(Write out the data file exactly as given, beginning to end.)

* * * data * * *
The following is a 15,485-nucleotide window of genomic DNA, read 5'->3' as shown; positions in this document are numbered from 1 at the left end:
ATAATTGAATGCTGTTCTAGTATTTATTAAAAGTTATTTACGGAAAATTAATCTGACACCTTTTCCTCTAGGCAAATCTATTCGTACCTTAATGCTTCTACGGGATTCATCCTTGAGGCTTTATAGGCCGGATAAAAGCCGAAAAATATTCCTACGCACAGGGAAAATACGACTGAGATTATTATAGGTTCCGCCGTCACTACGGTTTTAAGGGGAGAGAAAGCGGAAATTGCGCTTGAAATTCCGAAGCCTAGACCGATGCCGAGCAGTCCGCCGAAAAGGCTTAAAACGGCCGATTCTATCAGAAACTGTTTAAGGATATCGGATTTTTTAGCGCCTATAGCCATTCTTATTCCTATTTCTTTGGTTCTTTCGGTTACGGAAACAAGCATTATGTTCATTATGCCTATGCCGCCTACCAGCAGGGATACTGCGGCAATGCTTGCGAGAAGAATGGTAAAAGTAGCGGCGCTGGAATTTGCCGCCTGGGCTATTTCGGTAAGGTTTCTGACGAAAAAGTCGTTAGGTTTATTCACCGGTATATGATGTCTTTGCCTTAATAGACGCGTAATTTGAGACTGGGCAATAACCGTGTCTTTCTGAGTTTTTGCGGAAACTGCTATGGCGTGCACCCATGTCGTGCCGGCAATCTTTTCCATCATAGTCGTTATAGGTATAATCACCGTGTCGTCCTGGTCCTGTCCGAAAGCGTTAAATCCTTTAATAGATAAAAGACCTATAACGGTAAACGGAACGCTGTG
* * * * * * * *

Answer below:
The following is a 15,485-nucleotide window of genomic DNA, read 5'->3' as shown; positions in this document are numbered from 1 at the left end:
ATAATTGAATGCTGTTCTAGTATTTATTAAAAGTTATTTACGGAAAATTAATCTGACACCTTTTCCTCTAGGCAAATCTATTCGTACCTTAATGCTTCTACGGGATTCATCCTTGAGGCTTTATAGGCCGGATAAAAGCCGAAAAATATTCCTACGCACAGGGAAAATACGACTGAGATTATTATAGGTTCCGCCGTCACTACGGTTTTAAGGGGAGAGAAAGCGGAAATTGCGCTTGAAATTCCGAAGCCTAGACCGATGCCGAGCAGTCCGCCGAAAAGGCTTAAAACGGCCGATTCTATCAGAAACTGTTTAAGGATATCGGATTTTTTAGCGCCTATAGCCATTCTTATTCCTATTTCTTTGGTTCTTTCGGTTACGGAAACAAGCATTATGTTCATTATGCCTATGCCGCCTACCAGCAGGGATACTGCGGCAATGCTTGCGAGAAGAATGGTAAAAGTAGCGGCGCTGGAATTTGCCGCCTGGGCTATTTCGGTAAGGTTTCTGACGAAAAAGTCGTTAGGTTTATTCACCGGTATATGATGTCTTTGCCTTAATAGACGCGTAATTTGAGACTGGGCAATAACCGTGTCTTTCTGAGTTTTTGCGGAAACTGCTATGGCGTGCACCCATGTCGTGCCGGCAATCTTTTCCATCATAGTCGTTATAGGTATAATCACCGTGTCGTCCTGGTCCTGTCCGAAAGCGTTAAATCCTTTAATAGATAAAAGACCTATAACGGTAAACGGAACGCTGTG